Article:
As the NBA season winds toward the All-Star break, we find the New York Knicks within striking distance of an Eastern Conference playoff berth at 23-27, while the Los Angeles Lakers are languishing in the West's last place at 9-41.
The Knicks may be ahead in this race back to immediate respectability, but neither franchise is close to where it really wants to be—recapturing the championship luster that befits mega-market powerhouses.
Much rides on the youthful core of each team. And while Latvian wunderkind Kristaps Porzingis has taken the Big Apple by storm, L.A. is regularly trotting out a lineup that features a bevy of babies. It is also worth noting that the BBVA Rising Stars Challenge during All-Star Weekend will be represented by each side—Porzingis from New York and Jordan Clarkson and D’Angelo Russell from Los Angeles.
In this ongoing series of semi-monthly exchanges, Knicks featured columnist Sara Peters and I delve into a comparative discussion of our respective neophyte brigades.
There’s no doubt Porzingis is making a big splash in his rookie season. But isn’t there a fairly steep drop-off from the uber-tall sapling to the rest of the Knicks’ youth corp?
Sara Peters: Well, sure, but the "Three 6 Latvia" is on a trajectory to All-Star status. Saying Jerian Grant, Langston Galloway, Cleanthony Early, Derrick Williams, Lance Thomas and Kyle O'Quinn aren't the same caliber is no knock on them.
I'm not convinced O'Quinn and Early have a future in New York, but Thomas and Williams are establishing themselves as key pieces by making huge improvements. Thomas is now a real threat on offense. Williams is not only a fast-break machine, but also fixing the defensive and rebounding failures that earned him a “bust” rep.
Grant and Galloway are already developing into a starting-caliber backcourt. Grant’s had his share of rookie foibles, but his exhilarating 16-point, eight-assist performance Jan. 12 drove the Knicks to a 120-114 victory over the Boston Celtics and left fans salivating for more.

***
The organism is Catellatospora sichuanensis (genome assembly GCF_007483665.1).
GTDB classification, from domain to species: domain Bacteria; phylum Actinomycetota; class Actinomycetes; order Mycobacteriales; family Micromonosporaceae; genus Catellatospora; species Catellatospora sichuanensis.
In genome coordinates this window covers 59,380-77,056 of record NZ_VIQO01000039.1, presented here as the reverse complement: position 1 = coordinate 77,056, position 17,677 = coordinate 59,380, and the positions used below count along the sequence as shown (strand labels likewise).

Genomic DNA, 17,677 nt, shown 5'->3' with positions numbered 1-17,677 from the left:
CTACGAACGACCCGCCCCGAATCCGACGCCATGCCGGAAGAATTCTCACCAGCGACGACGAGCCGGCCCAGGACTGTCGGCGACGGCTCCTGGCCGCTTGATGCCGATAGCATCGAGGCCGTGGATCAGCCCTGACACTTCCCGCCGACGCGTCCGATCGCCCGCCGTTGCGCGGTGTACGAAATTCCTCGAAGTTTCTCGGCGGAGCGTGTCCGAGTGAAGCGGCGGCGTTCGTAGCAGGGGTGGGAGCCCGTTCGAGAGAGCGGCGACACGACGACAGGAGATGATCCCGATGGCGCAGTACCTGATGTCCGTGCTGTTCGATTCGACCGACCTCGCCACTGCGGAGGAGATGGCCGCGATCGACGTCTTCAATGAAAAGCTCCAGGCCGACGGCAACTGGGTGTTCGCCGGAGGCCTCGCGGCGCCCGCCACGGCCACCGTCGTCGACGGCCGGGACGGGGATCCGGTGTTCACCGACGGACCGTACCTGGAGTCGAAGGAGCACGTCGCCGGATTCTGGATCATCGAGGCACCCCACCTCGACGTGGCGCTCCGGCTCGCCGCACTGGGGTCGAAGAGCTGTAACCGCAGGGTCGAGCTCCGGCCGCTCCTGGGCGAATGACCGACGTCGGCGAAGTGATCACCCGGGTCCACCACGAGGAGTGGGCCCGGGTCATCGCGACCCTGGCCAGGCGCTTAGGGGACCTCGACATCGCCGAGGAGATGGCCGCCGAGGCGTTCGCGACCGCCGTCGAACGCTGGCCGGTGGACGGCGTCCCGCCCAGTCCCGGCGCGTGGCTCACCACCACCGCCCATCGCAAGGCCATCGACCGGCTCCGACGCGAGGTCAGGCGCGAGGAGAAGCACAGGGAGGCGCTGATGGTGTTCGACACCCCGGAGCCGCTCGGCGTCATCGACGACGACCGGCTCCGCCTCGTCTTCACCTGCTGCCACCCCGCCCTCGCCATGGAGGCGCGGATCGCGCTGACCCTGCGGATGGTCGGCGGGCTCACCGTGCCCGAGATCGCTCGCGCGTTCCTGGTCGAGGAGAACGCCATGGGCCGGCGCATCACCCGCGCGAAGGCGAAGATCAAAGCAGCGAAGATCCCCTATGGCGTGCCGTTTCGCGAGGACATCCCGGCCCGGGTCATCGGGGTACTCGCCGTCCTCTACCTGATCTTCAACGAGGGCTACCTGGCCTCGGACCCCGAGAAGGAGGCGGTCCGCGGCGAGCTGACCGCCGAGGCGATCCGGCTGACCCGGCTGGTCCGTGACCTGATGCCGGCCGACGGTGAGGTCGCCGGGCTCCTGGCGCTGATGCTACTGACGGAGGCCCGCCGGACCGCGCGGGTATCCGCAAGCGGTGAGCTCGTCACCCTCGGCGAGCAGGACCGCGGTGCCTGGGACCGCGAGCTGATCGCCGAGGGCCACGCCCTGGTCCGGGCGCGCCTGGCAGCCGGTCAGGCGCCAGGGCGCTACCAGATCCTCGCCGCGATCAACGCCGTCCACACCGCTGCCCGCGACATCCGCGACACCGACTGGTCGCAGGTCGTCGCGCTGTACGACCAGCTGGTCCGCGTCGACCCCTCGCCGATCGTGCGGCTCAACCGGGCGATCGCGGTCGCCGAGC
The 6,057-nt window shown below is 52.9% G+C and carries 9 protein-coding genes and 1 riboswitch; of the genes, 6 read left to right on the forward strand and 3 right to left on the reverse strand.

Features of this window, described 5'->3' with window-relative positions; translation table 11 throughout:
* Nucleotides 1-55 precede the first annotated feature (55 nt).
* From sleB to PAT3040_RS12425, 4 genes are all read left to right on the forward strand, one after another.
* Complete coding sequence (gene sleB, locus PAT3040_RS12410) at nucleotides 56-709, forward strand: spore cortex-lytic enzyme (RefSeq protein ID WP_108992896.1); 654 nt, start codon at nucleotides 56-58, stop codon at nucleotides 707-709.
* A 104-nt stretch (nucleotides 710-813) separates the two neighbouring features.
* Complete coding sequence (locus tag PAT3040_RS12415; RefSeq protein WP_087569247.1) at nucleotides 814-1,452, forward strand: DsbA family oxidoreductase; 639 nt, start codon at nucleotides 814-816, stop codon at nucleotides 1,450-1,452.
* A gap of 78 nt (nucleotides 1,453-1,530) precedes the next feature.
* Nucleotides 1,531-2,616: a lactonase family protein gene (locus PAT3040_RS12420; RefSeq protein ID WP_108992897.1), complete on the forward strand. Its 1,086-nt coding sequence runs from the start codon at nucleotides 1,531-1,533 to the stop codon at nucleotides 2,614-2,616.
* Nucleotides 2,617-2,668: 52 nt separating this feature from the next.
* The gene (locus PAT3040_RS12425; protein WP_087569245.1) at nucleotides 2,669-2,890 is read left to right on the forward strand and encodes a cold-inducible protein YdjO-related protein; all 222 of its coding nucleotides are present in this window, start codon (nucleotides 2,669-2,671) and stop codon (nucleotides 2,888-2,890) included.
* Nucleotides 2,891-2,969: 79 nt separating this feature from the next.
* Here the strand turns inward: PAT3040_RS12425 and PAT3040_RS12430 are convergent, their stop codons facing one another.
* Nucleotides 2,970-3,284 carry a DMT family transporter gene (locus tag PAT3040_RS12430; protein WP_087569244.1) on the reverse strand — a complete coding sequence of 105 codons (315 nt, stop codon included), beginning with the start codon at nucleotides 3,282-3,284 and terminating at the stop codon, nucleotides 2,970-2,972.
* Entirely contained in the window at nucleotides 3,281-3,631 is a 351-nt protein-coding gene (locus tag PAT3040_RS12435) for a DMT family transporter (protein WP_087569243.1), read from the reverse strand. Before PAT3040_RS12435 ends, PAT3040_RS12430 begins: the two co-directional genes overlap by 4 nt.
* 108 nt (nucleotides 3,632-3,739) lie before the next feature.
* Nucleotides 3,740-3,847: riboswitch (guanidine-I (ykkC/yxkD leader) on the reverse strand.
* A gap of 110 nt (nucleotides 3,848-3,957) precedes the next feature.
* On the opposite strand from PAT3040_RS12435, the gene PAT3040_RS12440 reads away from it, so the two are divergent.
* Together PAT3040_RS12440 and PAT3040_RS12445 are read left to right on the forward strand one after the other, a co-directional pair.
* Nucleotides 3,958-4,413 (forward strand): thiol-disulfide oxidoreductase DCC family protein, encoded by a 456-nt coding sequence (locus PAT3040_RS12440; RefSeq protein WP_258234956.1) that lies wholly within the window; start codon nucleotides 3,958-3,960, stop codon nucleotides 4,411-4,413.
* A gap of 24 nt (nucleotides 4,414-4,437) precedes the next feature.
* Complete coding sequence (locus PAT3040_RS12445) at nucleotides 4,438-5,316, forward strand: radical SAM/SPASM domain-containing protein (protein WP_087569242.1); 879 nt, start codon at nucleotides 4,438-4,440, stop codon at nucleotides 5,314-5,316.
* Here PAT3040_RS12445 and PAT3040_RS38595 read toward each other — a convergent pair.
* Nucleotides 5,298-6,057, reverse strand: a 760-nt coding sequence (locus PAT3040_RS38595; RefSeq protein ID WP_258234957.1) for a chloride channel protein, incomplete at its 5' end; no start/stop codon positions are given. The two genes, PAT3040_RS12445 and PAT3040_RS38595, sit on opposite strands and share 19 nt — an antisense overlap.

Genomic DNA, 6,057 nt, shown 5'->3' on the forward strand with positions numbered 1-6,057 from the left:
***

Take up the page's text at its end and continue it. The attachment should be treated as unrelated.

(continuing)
Galloway is indispensable. He drives, dishes, steals, energizes and drills the long ball. He resembles head coach Derek Fisher in that he is a calm on-court leader who isn't afraid of the big moment.
There were high hopes for Julius Randle and Russell when they were drafted. What do you think is their ceiling now? Are any of your young bloods future All-Stars?
David Murphy: I think their respective ceilings are still undetermined and that a coaching change would benefit each.
You don’t waste a No. 2 pick by jerking him around like a puppet on a string. Yet Byron Scott has done exactly that with Russell, pulling the 19-year-old from the starting lineup in early December, leveling frequent criticisms and rarely using him in crucial fourth-quarter situations.
A good example is L.A.’s recent close loss to the Dallas Mavericks. Russell was yanked with two minutes remaining and his team down by a deuce—Dallas would ultimately win by that same margin. Per Mark Medina of the Los Angeles Daily News, Scott later explained that the rookie “was really trying to take over the game.”
And then there’s Randle, who was robbed of his rookie campaign with a broken leg. The assumption was that the bull in a china shop would make up for lost time this season. But he, too, was benched in December—recent starts have only been due to the continued sore knee of his replacement, rookie Larry Nance Jr. Yet despite being handed an inconsistent role, Randle leads all sophomores in rebounds at 9.7 per game.
You’d think a historically bad season would embolden Scott to let his young charges develop freely. Instead, they’re being held back.
How is D-Fish doing developing his younger players while also pushing toward the playoffs?
Peters: With the exception of Early (who barely saw the hardwood even before he was shot), Fisher isn't just tossing them some minutes; he's trusting them, even when the game is on the line. If a young guy's on fire, Fish leaves him on the court for the final five minutes of the fourth quarter and tells him to bring it home.
Sometimes, the gamble backfires. Williams, Grant and Galloway in particular often play at breakneck speed but don't have the stamina to sustain it past 25 minutes.